Tips to Help You Organize Your Classroom

Start the school year off right with great organizational ideas for the classroom

By Rachel D


Tips to Help You Organize Your Classroom

Teachers are getting ready for another year of grading papers, finding just the right spot to keep supplies, and dealing with a mountain of paperwork. This is the perfect time to get organized! Before the papers start piling up and the manipulatives get lost, take a look at these tips for organizing your classroom.

Reduce the Clutter and Streamline Your Room

You can create a classroom in which each item is placed in its own spot and has a purpose. Take some time to sort through all the books and supplies you have gathered in the past years. Divide items into a group of things you absolutely need and ones you could do without. Ask yourself some questions like: How many posters do I really need? Do those scissors or markers even work? When did I last use a particular item? If you cannot remember using it, then chances are you will not use it this year. Put everything in a box (or two) in the teachers’ lounge for your colleagues to sort through. Once you have given colleagues a chance to pick out what they want, you can donate the rest of the items to your local thrift store or an after-school program in your area. A clutter-free classroom will give you more space for teaching and learning.

Designate an Area for Different Materials

Either on a diagram, or just in your own mind, designate an area in your classroom for each set of materials. You want to avoid having magazines, rulers, or math tiles strewn in different areas throughout your room. In addition to having specific areas for your materials, figure out where you will conduct different types of lessons. For example, designate a teaching space for your interactive lessons and activities — this may be at the front of the room, leaving space for student desks, a rug, a projector, etc.

Another area you will want to have in your classroom is a library. A classroom library is a great place to keep books, magazines, and other reading materials all together. This might also be a good place to allow students to engage in quiet activities like puzzles.  The file cabinets, printer, and other important materials that you use for planning and assessing can be placed near your desk, so they are easily accessible. During the first week of school, present your newly organized classroom to the students. Tell students the purpose of each area, and what materials belong in that area. By familiarizing students with their new space, it will be easier for them to help you keep things in order.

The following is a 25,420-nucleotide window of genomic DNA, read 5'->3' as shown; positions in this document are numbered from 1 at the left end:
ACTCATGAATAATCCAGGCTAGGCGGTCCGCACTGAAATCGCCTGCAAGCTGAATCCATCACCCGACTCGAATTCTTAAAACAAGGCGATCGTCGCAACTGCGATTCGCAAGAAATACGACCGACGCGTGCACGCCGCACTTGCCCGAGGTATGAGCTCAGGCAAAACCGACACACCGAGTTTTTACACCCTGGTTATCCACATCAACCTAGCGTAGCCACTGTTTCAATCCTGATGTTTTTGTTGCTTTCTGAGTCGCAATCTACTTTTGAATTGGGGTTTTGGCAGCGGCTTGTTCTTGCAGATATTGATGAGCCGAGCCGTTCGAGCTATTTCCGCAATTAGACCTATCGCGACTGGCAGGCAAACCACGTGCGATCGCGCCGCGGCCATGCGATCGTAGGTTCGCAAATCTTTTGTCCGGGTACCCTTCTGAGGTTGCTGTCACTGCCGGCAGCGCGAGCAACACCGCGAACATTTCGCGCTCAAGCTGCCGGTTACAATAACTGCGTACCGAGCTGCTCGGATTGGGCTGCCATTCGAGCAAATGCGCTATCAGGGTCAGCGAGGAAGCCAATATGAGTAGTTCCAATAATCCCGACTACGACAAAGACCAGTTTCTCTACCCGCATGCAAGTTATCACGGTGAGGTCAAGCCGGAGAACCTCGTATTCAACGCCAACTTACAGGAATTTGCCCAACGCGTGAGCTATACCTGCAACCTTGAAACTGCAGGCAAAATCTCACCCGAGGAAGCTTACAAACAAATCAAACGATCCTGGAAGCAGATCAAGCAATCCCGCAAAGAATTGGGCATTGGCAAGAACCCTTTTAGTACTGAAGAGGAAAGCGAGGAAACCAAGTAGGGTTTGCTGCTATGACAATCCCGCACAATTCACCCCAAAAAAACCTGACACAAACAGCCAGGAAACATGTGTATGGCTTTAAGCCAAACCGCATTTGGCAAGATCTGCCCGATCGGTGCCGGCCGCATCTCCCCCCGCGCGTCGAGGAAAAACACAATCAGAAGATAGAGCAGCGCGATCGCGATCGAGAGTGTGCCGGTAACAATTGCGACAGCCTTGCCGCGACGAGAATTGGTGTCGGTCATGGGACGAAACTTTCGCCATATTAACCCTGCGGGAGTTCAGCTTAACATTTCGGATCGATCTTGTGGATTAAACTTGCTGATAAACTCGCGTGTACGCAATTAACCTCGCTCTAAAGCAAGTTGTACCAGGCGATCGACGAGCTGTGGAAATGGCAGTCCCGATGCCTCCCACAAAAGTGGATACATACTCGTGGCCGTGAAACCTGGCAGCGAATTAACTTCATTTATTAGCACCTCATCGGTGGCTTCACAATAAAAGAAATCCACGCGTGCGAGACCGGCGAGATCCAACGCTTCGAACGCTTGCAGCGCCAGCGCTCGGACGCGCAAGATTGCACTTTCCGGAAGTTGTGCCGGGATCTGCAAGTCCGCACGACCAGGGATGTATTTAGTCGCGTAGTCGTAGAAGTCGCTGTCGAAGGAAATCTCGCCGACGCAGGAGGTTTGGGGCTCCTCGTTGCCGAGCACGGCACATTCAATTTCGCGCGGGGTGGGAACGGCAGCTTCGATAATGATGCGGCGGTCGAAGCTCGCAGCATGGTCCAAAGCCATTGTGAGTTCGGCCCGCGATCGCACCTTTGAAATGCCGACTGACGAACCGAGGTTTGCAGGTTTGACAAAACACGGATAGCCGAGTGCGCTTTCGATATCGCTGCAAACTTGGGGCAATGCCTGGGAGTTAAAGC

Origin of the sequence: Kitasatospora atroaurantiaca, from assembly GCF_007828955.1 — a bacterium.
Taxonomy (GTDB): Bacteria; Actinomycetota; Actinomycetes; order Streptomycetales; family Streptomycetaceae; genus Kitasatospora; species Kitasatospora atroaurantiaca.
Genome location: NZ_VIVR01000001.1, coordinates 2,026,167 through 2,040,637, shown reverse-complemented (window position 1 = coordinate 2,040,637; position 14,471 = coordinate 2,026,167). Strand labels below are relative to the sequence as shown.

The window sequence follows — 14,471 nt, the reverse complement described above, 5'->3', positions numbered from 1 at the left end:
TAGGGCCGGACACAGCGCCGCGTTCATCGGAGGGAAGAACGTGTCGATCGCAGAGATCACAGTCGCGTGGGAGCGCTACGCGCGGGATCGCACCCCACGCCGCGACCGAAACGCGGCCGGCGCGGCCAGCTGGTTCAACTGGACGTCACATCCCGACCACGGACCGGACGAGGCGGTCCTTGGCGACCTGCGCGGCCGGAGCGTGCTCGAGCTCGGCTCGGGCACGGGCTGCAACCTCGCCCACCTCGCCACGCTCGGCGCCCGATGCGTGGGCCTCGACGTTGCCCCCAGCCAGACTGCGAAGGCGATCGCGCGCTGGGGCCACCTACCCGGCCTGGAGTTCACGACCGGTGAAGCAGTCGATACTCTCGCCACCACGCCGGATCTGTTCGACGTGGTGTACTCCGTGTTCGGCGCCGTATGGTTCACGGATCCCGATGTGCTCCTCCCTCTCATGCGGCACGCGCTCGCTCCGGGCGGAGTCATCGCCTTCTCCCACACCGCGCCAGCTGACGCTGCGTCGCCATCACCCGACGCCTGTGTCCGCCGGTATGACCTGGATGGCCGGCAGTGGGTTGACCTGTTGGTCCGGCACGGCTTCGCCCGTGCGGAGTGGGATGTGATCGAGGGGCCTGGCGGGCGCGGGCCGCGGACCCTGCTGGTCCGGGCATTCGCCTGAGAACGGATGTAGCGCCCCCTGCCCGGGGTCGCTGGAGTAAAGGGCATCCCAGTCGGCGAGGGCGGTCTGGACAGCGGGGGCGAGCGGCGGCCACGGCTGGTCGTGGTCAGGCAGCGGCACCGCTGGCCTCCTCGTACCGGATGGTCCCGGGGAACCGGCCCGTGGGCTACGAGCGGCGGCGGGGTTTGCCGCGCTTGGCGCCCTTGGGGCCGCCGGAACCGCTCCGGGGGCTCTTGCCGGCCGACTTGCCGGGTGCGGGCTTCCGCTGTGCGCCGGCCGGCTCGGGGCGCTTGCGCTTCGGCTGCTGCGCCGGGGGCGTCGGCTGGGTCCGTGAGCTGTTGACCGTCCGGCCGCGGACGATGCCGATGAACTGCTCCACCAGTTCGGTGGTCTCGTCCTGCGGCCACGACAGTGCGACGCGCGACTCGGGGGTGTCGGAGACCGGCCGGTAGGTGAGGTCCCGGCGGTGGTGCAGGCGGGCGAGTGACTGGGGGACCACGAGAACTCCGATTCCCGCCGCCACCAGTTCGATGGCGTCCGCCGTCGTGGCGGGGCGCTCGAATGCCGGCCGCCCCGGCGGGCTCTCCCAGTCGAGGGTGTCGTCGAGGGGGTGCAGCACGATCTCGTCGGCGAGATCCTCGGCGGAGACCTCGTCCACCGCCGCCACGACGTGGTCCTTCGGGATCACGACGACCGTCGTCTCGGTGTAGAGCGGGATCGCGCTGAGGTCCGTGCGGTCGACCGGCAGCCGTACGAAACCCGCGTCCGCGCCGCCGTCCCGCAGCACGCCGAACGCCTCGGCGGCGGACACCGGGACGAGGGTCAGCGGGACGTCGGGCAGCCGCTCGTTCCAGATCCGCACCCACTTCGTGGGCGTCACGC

It's All in a Name

When designating areas for specific materials, or for a particular use, you might want to put up labels or signs. Placing labels on learning areas and on clear storage bins can help keep your classroom organized. This method will also ensure that organizational strategies are clear to everyone. By labeling and creating signs for each area, your students, parent helpers, substitutes, and even other teachers will easily be able to identify where materials and files belong, and thus will be able to put them in their appropriate place when they are not being used by students.

Keeping Student Supplies Organized

Students come to class with their own supplies. It's important to designate areas for backpacks, jackets, lunch boxes, and other supplies. If your classroom is not already equipped with hangers for backpacks, find out if your school has any in the supply room, or buy some inexpensive ones at your local hardware store. If putting up hangers is not an option for you, designate a space for students to put their backpacks, either inside or outside the classroom. Make sure that you have students remove only the items they need for class from their backpacks. They won't need their lunchbox or that special game until later on in the day. By designating a special space for backpacks, you will prevent students from tripping over the bulky items, you will not have to deal with toppled chairs, and you will not have to constantly tell children to put objects back in their backpacks.

Setting up Trays for Homework and Assignments

Find and label trays for each subject: math, language arts, science, and social studies. If you are a teacher who only teachers one subject, label your trays by class period. Creating a space for homework and classroom assignments will help save you time; you won't have to organize and sort papers later! These designated trays will also reduce the number of times students ask, “Where does it go when I’m done?” or hand you papers when you’re in the middle of helping another student, which often leads to misplaced work. You can take it one step further by placing a small white board, chalk board, or laminated piece of paper above each tray and writing down the assignments that are due throughout the week.